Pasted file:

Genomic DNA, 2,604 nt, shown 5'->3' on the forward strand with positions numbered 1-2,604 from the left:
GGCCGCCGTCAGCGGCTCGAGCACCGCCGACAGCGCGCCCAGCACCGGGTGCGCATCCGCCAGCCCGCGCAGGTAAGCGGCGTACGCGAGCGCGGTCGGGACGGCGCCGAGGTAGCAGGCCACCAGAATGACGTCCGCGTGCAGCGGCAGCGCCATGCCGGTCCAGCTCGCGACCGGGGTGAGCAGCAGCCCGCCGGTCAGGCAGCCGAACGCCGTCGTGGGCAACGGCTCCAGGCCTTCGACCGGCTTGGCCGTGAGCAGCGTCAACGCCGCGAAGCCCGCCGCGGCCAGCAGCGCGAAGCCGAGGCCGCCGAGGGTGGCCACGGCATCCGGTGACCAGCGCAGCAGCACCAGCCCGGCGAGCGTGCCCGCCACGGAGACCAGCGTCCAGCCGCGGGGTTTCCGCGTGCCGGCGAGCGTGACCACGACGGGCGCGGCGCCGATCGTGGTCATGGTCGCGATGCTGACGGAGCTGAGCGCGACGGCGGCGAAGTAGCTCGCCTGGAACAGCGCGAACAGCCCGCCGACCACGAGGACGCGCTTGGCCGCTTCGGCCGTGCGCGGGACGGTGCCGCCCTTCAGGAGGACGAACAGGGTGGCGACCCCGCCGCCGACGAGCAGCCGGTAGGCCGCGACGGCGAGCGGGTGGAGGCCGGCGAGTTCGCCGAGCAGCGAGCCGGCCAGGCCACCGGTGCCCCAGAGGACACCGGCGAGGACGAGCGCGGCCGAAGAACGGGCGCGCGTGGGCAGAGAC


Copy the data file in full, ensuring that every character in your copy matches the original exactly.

Genomic DNA, 2,604 nt, shown 5'->3' on the forward strand with positions numbered 1-2,604 from the left:
GGCCGCCGTCAGCGGCTCGAGCACCGCCGACAGCGCGCCCAGCACCGGGTGCGCATCCGCCAGCCCGCGCAGGTAAGCGGCGTACGCGAGCGCGGTCGGGACGGCGCCGAGGTAGCAGGCCACCAGAATGACGTCCGCGTGCAGCGGCAGCGCCATGCCGGTCCAGCTCGCGACCGGGGTGAGCAGCAGCCCGCCGGTCAGGCAGCCGAACGCCGTCGTGGGCAACGGCTCCAGGCCTTCGACCGGCTTGGCCGTGAGCAGCGTCAACGCCGCGAAGCCCGCCGCGGCCAGCAGCGCGAAGCCGAGGCCGCCGAGGGTGGCCACGGCATCCGGTGACCAGCGCAGCAGCACCAGCCCGGCGAGCGTGCCCGCCACGGAGACCAGCGTCCAGCCGCGGGGTTTCCGCGTGCCGGCGAGCGTGACCACGACGGGCGCGGCGCCGATCGTGGTCATGGTCGCGATGCTGACGGAGCTGAGCGCGACGGCGGCGAAGTAGCTCGCCTGGAACAGCGCGAACAGCCCGCCGACCACGAGGACGCGCTTGGCCGCTTCGGCCGTGCGCGGGACGGTGCCGCCCTTCAGGAGGACGAACAGGGTGGCGACCCCGCCGCCGACGAGCAGCCGGTAGGCCGCGACGGCGAGCGGGTGGAGGCCGGCGAGTTCGCCGAGCAGCGAGCCGGCCAGGCCACCGGTGCCCCAGAGGACACCGGCGAGGACGAGCGCGGCCGAAGAACGGGCGCGCGTGGGCAGAGAC